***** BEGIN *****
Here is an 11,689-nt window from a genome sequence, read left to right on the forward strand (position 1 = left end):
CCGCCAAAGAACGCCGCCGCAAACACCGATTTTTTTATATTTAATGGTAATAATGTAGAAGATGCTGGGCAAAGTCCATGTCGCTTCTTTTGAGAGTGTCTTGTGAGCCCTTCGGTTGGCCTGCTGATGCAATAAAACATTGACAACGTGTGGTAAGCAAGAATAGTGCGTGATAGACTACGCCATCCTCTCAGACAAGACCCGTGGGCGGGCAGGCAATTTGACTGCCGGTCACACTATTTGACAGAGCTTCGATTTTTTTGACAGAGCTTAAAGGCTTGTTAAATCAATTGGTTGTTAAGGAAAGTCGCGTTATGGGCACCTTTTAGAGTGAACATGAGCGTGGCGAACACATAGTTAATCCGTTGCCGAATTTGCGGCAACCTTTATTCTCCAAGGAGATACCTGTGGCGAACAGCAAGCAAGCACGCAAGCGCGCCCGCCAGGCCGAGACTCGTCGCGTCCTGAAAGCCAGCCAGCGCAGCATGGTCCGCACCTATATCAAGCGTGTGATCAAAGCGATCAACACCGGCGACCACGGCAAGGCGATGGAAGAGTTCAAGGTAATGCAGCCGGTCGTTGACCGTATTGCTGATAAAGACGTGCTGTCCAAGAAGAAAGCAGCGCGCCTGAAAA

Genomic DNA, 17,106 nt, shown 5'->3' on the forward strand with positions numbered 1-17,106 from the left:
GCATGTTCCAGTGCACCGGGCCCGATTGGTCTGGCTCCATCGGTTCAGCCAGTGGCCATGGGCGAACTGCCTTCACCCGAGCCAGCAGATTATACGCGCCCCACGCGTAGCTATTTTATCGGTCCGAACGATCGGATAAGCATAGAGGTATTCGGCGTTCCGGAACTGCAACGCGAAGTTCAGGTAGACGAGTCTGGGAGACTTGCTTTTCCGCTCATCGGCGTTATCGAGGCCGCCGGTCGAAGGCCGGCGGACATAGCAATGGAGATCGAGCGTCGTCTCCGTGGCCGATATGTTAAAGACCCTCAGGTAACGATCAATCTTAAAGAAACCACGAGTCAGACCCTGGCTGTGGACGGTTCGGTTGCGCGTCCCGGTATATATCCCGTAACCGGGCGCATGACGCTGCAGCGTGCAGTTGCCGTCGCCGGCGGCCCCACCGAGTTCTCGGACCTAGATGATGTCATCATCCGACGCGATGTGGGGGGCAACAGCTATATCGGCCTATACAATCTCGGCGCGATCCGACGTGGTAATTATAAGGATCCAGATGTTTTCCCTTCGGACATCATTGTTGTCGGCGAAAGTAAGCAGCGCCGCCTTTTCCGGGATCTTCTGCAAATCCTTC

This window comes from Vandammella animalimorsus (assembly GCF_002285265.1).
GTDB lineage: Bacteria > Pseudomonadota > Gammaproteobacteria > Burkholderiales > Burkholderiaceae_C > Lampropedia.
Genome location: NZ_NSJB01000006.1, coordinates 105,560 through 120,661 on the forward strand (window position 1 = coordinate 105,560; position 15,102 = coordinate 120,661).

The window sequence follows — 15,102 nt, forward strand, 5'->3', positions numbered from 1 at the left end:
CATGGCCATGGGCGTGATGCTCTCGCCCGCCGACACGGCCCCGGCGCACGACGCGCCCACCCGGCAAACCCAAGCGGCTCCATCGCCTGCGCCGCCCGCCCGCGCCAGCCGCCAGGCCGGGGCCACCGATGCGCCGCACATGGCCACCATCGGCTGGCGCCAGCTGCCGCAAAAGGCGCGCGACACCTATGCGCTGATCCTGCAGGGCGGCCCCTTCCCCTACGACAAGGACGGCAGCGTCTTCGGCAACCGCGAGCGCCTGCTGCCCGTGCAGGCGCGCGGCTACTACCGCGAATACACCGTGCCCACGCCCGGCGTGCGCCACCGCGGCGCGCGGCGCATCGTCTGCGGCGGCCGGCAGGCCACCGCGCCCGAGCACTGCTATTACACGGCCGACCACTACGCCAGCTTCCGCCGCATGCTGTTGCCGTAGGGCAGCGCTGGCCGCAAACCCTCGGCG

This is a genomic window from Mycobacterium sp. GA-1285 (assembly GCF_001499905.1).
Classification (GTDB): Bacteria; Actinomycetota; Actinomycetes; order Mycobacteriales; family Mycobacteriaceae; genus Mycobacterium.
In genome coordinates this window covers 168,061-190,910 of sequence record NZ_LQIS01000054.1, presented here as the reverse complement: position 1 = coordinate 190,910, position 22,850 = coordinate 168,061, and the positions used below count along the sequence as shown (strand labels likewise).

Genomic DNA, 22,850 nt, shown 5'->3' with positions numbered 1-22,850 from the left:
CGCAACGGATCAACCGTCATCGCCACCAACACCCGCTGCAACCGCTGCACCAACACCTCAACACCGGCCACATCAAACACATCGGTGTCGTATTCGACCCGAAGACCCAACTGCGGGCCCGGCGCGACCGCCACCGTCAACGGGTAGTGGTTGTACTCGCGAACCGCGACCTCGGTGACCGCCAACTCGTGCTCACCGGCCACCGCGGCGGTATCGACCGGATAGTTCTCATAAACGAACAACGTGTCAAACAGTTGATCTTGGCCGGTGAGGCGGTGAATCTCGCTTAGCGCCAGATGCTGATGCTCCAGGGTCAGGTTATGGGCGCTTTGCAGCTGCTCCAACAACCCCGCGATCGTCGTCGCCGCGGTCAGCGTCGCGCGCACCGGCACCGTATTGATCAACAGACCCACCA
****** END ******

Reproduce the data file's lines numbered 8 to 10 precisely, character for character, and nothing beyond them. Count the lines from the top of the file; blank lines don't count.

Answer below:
The window sequence follows — 15,102 nt, forward strand, 5'->3', positions numbered from 1 at the left end:
CATGGCCATGGGCGTGATGCTCTCGCCCGCCGACACGGCCCCGGCGCACGACGCGCCCACCCGGCAAACCCAAGCGGCTCCATCGCCTGCGCCGCCCGCCCGCGCCAGCCGCCAGGCCGGGGCCACCGATGCGCCGCACATGGCCACCATCGGCTGGCGCCAGCTGCCGCAAAAGGCGCGCGACACCTATGCGCTGATCCTGCAGGGCGGCCCCTTCCCCTACGACAAGGACGGCAGCGTCTTCGGCAACCGCGAGCGCCTGCTGCCCGTGCAGGCGCGCGGCTACTACCGCGAATACACCGTGCCCACGCCCGGCGTGCGCCACCGCGGCGCGCGGCGCATCGTCTGCGGCGGCCGGCAGGCCACCGCGCCCGAGCACTGCTATTACACGGCCGACCACTACGCCAGCTTCCGCCGCATGCTGTTGCCGTAGGGCAGCGCTGGCCGCAAACCCTCGGCG

This is a genomic window from Mycobacterium sp. GA-1285 (assembly GCF_001499905.1).